A steam­ing pile of good­ness

Sunday Tasmanian - Tassie Living - - HOME - Peter Cun­dall

WHEN the fi rst re­ally sav­age frost struck in our gar­den last week, I wasn’t a bit wor­ried. Even the sight of a black­ened, shriv­elled pumpkin patch and bleached- white sweet­corn plants sig­nalled noth­ing more than the end of our warm­est grow­ing sea­son and the start of an­other.

In fact, they in­spired me to get stuck into clear­ing away ev­ery bit of half- dead, frosted and with­ered gar­den de­bris and con­vert­ing it into com­post.

As I dragged the pumpkin, cu­cum­ber, tomato and zuc­chini de­bris into a great heap I was as­ton­ished to fi nd a small har­vest of well­con­cealed, fat pump­kins and even a few ki­los of rea­son­ably- good toma­toes.

The fi nest fuel for a work­ing com­post heap is any kind of high- ni­tro­gen fer­tiliser. So as I forked the still- green de­bris into a huge pile, I oc­ca­sion­ally added gen­er­ous amounts of pel­letised chook ma­nure and wa­tered it in with heav­ily- di­luted fi sh emul­sion.

This is the stuff that gets the micro­organ­isms that break down or­ganic mat­ter work­ing fu­ri­ously. Af­ter hack­ing out the sweet corn stalks – still green – I used a sharp spade to chop them into small pieces. It is easy, pleas­ant work and all the bits were then shov­elled on to the grow­ing heap.

In fact it be­came enor­mous – oc­cu­py­ing about 4m2 of ground and by the time I had fi nished was al­most 2m high and slightly ta­pered to­wards the top. It was the trash from a large bed of sum­mer bean plants and a few bar­row- loads of de­cay­ing hay that added much of the bulk.

Look­ing for even more, I went around all our still- grow­ing cab­bage kale, caulifl ower, sil­ver­beet and broc­coli plants to snap off all old, tough outer leaves and they too were added to the pile.

This ac­tiv­ity ex­posed a sur­pris­ing num­ber of snails and some very fat slugs lurk­ing in moist crevices near the roots.

Nat­u­rally they were im­me­di­ately squashed at the scene of their crimes.

I even chucked in a cou­ple of heavy buck­ets of sloppy kitchen scraps, cof­fee grounds and wet tea leaves, spread­ing the stuff widely so it soaked into the other in­gre­di­ents.

It’s hard to be­lieve, but by the time I had com­pleted this gi­ant heap of de­com­pos­ing green de­bris, it was al­ready start­ing to warm up, deep in­side.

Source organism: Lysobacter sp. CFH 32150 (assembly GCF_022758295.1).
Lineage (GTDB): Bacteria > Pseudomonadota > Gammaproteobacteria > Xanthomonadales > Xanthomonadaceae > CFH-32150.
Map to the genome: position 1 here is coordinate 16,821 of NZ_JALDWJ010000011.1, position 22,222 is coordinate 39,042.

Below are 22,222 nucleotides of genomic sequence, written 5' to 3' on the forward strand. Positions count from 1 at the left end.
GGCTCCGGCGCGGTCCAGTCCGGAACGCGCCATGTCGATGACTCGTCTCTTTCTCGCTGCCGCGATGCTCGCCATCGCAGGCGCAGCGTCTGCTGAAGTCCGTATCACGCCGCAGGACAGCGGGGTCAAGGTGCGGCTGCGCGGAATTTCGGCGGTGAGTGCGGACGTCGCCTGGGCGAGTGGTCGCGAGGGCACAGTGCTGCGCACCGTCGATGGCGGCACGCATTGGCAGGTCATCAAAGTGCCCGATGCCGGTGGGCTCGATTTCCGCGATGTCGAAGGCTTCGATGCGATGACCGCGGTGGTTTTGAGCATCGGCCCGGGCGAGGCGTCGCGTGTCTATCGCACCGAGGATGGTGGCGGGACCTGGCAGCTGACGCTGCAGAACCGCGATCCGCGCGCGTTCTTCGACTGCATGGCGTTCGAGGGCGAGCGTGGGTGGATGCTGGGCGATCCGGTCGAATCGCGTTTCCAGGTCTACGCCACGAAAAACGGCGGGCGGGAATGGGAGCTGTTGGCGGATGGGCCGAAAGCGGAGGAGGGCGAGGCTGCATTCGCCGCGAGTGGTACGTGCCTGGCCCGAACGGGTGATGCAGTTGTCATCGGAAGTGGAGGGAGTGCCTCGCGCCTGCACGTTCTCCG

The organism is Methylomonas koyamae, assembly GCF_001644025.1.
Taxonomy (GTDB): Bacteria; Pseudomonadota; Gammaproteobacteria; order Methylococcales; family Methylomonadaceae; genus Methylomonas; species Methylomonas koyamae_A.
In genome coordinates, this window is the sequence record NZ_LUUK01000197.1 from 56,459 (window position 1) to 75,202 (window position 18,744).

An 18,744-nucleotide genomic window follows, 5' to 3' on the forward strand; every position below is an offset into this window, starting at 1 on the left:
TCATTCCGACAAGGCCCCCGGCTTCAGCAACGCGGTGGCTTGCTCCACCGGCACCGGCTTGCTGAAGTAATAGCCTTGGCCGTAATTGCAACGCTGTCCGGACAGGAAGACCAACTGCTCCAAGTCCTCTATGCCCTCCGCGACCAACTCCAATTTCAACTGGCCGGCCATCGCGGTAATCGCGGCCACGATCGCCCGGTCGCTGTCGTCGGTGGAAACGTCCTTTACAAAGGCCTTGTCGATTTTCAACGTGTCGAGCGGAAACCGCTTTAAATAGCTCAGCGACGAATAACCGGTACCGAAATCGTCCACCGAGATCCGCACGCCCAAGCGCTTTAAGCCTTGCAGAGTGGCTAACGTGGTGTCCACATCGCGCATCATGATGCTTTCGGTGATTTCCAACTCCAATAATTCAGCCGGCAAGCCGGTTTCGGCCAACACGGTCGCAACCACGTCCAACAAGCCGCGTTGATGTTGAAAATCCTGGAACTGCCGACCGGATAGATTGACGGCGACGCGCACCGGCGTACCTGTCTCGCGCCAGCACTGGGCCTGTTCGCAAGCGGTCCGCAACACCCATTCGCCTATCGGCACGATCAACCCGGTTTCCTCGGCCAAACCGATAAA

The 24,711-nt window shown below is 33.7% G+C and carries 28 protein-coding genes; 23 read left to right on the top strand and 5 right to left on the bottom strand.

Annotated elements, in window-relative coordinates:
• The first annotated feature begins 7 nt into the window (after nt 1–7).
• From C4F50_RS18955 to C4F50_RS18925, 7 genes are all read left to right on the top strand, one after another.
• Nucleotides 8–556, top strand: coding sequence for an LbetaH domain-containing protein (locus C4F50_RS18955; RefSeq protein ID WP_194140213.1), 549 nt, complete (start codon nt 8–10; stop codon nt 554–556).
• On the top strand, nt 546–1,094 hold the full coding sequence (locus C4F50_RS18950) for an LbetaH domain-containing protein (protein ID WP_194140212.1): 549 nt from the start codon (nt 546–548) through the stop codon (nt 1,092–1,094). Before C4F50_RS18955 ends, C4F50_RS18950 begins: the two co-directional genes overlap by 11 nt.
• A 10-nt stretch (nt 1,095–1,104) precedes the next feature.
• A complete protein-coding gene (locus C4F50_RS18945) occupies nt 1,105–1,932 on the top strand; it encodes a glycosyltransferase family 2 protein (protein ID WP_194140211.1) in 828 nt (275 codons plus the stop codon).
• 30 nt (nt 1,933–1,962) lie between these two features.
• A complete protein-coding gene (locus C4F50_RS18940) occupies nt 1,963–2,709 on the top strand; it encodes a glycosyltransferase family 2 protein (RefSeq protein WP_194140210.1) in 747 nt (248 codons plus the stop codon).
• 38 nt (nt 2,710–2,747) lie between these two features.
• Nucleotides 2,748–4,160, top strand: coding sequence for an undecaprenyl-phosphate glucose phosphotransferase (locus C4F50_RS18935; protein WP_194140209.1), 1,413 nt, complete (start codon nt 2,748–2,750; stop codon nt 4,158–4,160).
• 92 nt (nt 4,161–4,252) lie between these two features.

Home- made com­post is the fi nest, most nu­tri­tious of all fer­tilis­ers. It is also the great­est of all soil con­di­tion­ers

I shoved a pointed stake into its heart and it came out steam­ing slightly.

Home- made com­post is the fi nest, most nu­tri­tious of all fer­tilis­ers. It is also the great­est of all soil con­di­tion­ers.

And if it has been made prop­erly and has been al­lowed to heat up – due to the in­tense, fran­tic ac­tiv­ity of the mi­cro- or­gan­isms – the in­ter­nal tem­per­a­ture even­tu­ally rises so high it kills all weed seeds, pests and dis­ease or­gan­isms.

The only part of a free- stand­ing com­post heap that does not get hot is the out­side.

This is one rea­son why the most suc­cess­ful heaps are fairly large. It is also nec­es­sary to “turn” a com­post heap about three times.

Once the in­te­rior be­gins to cool down – af­ter about a week, depend­ing on the weather – the un- de­cayed outer and top parts can be scraped off, made into a smaller pile and the rest then forked over the top to cre­ate an­other heap.

It is also wa­tered and fer­tilised again dur­ing each turn­ing process and each time heat is gen­er­ated, but to a lesser ex­tent.

Dur­ing this en­tire process the pile of or­ganic mat­ter shrinks dra­mat­i­cally, fi nish­ing up about one third its orig­i­nal bulk. How­ever, what is left is the ul­ti­mate gar­den trea­sure, mag­nifi cent com­post with a sweet, earthy smell.

If com­post can­not be used im­me­di­ately, throw a big sheet of black plas­tic over it, weigh­ing down the edges with bricks or stones. This pre­vents heavy rain­fall from leach­ing out most of the nu­tri­ents.

The best way to use com­post is to ei­ther dig it in, or place lots of the stuff deep in any plant­ing holes. Never waste this valu­able, nat­u­ral fer­tiliser by spread­ing it over the sur­face be­cause it sim­ply dries out and loses much of its value.

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